Sarah Colucci's Mortgage Blog
Stay enlightened about mortgage & real estate news in Canada.
How do bond yields affect fixed-rate mortgages?
Many factors affect the health of the economy such as unemployment rates, inflation, consumer confidence and real estate as just some examples.
The main factor that affects mortgage fixed rates is the Government of Canada's Bond Yields. A Bond Yield is a return an investor realizes on a bond.
Fixed-rate mortgage rates are usually in line with bond yields for the same term. For example, on Government bonds, the investor is guaranteed a certain yield or coupon for a certain amount of time. This is similar to when a borrower obtains a five-year fixed-rate mortgage and the rate stays the same for the entire five years.
The reason banks usually follow bond yields is that bonds and mortgages compete for the same investors such as those through mortgage-backed securities. Mortgages, however, usually make investors more money than bonds which is also why mortgage rates are always higher than bond yields.
When the stock market is booming, most investors do not take much interest in bonds since there are better returns elsewhere. Therefore, bonds remain cheaper and offer higher yields. In turn, banks raise their interest rates in line with rising bond yields.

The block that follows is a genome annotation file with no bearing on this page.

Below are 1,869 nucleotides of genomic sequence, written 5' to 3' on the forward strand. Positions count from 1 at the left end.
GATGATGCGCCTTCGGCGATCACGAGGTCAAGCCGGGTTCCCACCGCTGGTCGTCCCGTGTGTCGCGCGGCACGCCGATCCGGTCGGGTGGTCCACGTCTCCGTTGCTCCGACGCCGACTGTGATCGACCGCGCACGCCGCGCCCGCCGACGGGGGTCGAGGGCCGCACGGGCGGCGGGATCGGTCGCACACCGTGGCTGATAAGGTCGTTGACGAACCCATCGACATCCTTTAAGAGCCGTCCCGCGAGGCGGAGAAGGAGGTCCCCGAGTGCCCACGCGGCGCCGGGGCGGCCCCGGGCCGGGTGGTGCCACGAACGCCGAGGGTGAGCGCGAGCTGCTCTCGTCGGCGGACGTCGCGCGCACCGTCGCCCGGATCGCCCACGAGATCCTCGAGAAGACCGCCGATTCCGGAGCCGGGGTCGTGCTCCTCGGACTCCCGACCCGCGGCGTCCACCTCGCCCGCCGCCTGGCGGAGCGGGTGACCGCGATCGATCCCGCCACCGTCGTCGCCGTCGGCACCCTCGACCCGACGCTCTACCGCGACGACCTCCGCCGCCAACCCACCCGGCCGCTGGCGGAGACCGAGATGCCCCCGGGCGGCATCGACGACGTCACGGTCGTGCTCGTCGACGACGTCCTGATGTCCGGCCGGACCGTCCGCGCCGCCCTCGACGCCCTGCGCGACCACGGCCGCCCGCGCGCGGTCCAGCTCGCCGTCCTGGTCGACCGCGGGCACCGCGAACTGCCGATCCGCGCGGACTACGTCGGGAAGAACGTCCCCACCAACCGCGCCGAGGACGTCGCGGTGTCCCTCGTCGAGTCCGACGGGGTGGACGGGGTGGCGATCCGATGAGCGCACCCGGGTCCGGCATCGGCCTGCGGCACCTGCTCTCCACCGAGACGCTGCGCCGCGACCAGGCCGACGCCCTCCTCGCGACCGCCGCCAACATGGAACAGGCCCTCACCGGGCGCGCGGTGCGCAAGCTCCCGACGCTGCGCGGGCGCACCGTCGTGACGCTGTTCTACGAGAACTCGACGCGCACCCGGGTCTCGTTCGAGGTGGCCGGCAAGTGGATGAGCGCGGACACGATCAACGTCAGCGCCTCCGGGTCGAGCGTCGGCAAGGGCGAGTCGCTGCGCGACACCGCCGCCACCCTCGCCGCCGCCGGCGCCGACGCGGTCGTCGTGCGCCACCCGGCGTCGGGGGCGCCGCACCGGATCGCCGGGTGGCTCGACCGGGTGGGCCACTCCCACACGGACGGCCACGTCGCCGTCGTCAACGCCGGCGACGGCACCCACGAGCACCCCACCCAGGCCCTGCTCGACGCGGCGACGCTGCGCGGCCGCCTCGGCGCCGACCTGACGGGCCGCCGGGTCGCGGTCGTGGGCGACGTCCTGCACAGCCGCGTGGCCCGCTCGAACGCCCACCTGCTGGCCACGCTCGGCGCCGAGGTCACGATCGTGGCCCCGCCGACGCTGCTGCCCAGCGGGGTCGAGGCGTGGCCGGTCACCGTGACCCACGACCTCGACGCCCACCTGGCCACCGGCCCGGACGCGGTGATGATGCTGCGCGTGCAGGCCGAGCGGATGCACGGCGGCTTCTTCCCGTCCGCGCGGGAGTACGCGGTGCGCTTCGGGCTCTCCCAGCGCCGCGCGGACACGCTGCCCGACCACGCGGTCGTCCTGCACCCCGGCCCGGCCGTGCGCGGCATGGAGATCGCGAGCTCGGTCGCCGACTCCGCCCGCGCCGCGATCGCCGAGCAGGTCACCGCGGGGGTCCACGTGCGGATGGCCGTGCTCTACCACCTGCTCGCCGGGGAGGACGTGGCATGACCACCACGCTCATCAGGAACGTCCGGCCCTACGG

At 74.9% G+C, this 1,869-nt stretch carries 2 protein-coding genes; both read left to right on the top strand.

When the economy is uncertain like it is today, investors flock to bonds because they are considered a safer investment vehicle. This pushes up the demand for bonds which drives the prices up and pushes yields down. In this situation, banks lower their interest rates in line with decreasing bond yields.
If you've been following the bond yield curve, you probably noticed that our bond yields have been going down lately. This is precisely the reason we have come to a time when our fixed mortgage rates are actually lower than our variable rates (which are governed by the overnight lending rate, not bond yields).
In some countries, the bond yield has moved into the negative which is why we have recently witnessed a Danish bank deposit a small interest payment into their mortgage borrowers' accounts to help pay for their mortgage.
It sure is a crazy time especially when not too long ago we were told the economy is great and interest rates will rise!
By: Sarah Colucci, Senior Mortgage Agent
Have a question? Drop a line below or call (647) 773-4849.
By: Sarah Colucci
Senior Mortgage Agent, Lic. M14000929